The modern treaty: protecting Alaska Native land, values
June 9, 2021
In 1969, a young Koyukon Athabascan woman stood before the U.S. House of Representatives, and described the life her community had been living on the banks of the Yukon River since time immemorial.
“For centuries [my mother, grandmother] and their forebears had lived in this country happily gaining their livelihood from the land,” Georgiana Lincoln testified. Her community had lived and worked within the region’s dense forests and rolling mountains for thousands of years. She was there to let lawmakers know how devastating it would be if this were to change.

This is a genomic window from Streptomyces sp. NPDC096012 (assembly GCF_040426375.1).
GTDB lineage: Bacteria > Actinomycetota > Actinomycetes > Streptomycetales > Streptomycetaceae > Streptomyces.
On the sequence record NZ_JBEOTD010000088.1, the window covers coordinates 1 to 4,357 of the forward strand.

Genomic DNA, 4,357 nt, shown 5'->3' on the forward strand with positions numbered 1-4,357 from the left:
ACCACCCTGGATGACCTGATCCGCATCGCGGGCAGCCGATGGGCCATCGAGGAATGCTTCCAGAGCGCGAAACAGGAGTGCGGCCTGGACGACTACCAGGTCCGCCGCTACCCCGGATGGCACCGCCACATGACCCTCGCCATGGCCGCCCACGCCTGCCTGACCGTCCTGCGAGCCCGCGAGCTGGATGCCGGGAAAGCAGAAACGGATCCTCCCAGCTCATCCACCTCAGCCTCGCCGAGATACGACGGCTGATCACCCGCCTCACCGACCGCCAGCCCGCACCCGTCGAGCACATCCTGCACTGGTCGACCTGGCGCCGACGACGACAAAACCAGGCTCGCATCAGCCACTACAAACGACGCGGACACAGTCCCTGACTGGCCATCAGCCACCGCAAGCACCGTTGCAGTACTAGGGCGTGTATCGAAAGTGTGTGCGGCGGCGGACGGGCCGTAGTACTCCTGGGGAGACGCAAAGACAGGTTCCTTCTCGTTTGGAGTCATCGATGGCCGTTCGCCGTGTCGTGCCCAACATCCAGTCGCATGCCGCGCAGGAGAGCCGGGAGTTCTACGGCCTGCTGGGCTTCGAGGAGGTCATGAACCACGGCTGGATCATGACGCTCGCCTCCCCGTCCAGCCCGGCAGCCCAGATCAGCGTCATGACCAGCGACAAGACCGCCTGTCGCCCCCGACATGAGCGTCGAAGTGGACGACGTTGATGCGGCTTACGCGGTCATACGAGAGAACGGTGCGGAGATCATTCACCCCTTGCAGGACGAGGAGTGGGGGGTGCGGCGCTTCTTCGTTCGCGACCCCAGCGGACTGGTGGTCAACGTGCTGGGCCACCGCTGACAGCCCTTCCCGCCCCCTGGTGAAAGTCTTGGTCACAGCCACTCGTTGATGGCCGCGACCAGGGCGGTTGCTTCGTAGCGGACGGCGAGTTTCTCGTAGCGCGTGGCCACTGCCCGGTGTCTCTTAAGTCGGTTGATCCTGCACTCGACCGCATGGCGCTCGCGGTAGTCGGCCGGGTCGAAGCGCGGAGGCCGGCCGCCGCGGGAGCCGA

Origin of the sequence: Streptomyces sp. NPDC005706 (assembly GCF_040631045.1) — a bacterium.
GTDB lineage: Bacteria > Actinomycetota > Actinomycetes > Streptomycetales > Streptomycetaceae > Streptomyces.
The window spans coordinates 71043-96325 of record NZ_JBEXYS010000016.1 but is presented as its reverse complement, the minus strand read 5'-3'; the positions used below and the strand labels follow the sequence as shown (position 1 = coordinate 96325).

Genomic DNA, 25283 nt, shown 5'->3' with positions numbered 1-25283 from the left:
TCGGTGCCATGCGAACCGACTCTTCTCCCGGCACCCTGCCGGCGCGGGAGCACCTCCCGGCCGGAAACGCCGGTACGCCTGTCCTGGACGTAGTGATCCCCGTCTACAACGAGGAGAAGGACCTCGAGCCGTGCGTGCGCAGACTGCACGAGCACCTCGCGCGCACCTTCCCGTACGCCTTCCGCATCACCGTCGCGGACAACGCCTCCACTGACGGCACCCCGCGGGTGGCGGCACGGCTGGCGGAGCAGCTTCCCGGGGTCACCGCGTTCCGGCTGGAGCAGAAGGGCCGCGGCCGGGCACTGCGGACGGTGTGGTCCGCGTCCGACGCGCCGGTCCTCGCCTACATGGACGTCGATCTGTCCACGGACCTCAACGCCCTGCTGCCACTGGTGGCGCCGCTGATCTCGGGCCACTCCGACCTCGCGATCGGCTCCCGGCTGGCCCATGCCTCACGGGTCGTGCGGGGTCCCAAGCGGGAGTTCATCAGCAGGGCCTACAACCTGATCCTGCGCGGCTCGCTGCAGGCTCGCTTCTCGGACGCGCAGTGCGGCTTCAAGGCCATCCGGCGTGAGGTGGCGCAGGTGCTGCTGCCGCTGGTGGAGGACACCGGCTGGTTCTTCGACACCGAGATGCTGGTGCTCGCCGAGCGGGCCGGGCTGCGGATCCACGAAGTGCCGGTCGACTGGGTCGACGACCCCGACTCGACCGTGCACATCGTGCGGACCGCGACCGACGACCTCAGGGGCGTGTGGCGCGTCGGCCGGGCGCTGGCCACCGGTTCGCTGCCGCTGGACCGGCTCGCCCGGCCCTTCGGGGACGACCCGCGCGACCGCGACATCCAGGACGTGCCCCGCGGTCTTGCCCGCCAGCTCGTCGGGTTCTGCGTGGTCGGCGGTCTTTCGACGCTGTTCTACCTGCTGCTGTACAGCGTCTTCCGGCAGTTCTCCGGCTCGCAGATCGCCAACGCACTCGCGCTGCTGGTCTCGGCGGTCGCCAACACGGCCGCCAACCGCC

When Alaska joined the union in 1959, many Alaska Natives still lived, worked, owned, and subsisted off their ancestral lands. This dynamic was becoming increasingly rare in North America. In the Lower 48 states, tribal law and treaty designations had evolved over two centuries — but this wasn’t the case in Alaska, where federal policy did not designate who owned what.